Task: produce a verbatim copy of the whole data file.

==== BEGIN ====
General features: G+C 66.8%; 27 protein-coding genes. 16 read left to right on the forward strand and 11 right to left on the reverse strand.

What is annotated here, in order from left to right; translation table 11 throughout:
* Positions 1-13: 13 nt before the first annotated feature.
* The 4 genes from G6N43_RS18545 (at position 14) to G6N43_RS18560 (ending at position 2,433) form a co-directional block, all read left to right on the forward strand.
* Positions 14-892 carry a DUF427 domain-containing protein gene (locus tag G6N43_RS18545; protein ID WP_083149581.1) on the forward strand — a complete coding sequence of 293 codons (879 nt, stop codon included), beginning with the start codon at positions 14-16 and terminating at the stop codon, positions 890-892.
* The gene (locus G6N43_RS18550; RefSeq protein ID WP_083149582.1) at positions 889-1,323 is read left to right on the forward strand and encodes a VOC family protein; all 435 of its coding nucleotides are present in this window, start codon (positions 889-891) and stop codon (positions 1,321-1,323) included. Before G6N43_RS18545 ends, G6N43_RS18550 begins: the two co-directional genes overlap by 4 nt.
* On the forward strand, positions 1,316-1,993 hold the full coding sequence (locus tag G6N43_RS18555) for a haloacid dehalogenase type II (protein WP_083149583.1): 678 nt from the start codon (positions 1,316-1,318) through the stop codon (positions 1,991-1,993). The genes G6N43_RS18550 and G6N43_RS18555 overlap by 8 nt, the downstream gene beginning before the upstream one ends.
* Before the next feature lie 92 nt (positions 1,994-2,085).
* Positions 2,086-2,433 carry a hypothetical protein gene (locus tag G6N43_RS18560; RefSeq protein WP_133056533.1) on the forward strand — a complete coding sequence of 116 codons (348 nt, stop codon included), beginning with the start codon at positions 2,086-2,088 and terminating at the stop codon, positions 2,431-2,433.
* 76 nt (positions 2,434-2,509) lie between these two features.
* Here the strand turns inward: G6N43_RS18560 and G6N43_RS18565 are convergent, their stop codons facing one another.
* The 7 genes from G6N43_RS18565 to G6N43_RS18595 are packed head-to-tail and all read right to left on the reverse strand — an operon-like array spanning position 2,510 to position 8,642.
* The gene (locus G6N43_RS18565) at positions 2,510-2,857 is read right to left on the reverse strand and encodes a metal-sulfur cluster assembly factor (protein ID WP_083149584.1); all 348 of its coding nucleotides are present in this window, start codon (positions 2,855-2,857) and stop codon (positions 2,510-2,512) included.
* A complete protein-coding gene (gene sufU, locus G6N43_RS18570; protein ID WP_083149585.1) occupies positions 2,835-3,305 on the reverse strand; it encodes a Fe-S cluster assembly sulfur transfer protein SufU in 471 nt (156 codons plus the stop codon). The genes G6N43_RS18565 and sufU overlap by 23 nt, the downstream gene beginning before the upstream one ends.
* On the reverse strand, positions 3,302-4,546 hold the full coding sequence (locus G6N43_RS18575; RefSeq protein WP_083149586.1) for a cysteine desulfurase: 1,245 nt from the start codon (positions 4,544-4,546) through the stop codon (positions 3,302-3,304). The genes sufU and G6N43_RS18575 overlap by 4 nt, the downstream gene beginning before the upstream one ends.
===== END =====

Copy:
General features: G+C 66.8%; 27 protein-coding genes. 16 read left to right on the forward strand and 11 right to left on the reverse strand.

What is annotated here, in order from left to right; translation table 11 throughout:
* Positions 1-13: 13 nt before the first annotated feature.
* The 4 genes from G6N43_RS18545 (at position 14) to G6N43_RS18560 (ending at position 2,433) form a co-directional block, all read left to right on the forward strand.
* Positions 14-892 carry a DUF427 domain-containing protein gene (locus tag G6N43_RS18545; protein ID WP_083149581.1) on the forward strand — a complete coding sequence of 293 codons (879 nt, stop codon included), beginning with the start codon at positions 14-16 and terminating at the stop codon, positions 890-892.
* The gene (locus G6N43_RS18550; RefSeq protein ID WP_083149582.1) at positions 889-1,323 is read left to right on the forward strand and encodes a VOC family protein; all 435 of its coding nucleotides are present in this window, start codon (positions 889-891) and stop codon (positions 1,321-1,323) included. Before G6N43_RS18545 ends, G6N43_RS18550 begins: the two co-directional genes overlap by 4 nt.
* On the forward strand, positions 1,316-1,993 hold the full coding sequence (locus tag G6N43_RS18555) for a haloacid dehalogenase type II (protein WP_083149583.1): 678 nt from the start codon (positions 1,316-1,318) through the stop codon (positions 1,991-1,993). The genes G6N43_RS18550 and G6N43_RS18555 overlap by 8 nt, the downstream gene beginning before the upstream one ends.
* Before the next feature lie 92 nt (positions 1,994-2,085).
* Positions 2,086-2,433 carry a hypothetical protein gene (locus tag G6N43_RS18560; RefSeq protein WP_133056533.1) on the forward strand — a complete coding sequence of 116 codons (348 nt, stop codon included), beginning with the start codon at positions 2,086-2,088 and terminating at the stop codon, positions 2,431-2,433.
* 76 nt (positions 2,434-2,509) lie between these two features.
* Here the strand turns inward: G6N43_RS18560 and G6N43_RS18565 are convergent, their stop codons facing one another.
* The 7 genes from G6N43_RS18565 to G6N43_RS18595 are packed head-to-tail and all read right to left on the reverse strand — an operon-like array spanning position 2,510 to position 8,642.
* The gene (locus G6N43_RS18565) at positions 2,510-2,857 is read right to left on the reverse strand and encodes a metal-sulfur cluster assembly factor (protein ID WP_083149584.1); all 348 of its coding nucleotides are present in this window, start codon (positions 2,855-2,857) and stop codon (positions 2,510-2,512) included.
* A complete protein-coding gene (gene sufU, locus G6N43_RS18570; protein ID WP_083149585.1) occupies positions 2,835-3,305 on the reverse strand; it encodes a Fe-S cluster assembly sulfur transfer protein SufU in 471 nt (156 codons plus the stop codon). The genes G6N43_RS18565 and sufU overlap by 23 nt, the downstream gene beginning before the upstream one ends.
* On the reverse strand, positions 3,302-4,546 hold the full coding sequence (locus G6N43_RS18575; RefSeq protein WP_083149586.1) for a cysteine desulfurase: 1,245 nt from the start codon (positions 4,544-4,546) through the stop codon (positions 3,302-3,304). The genes sufU and G6N43_RS18575 overlap by 4 nt, the downstream gene beginning before the upstream one ends.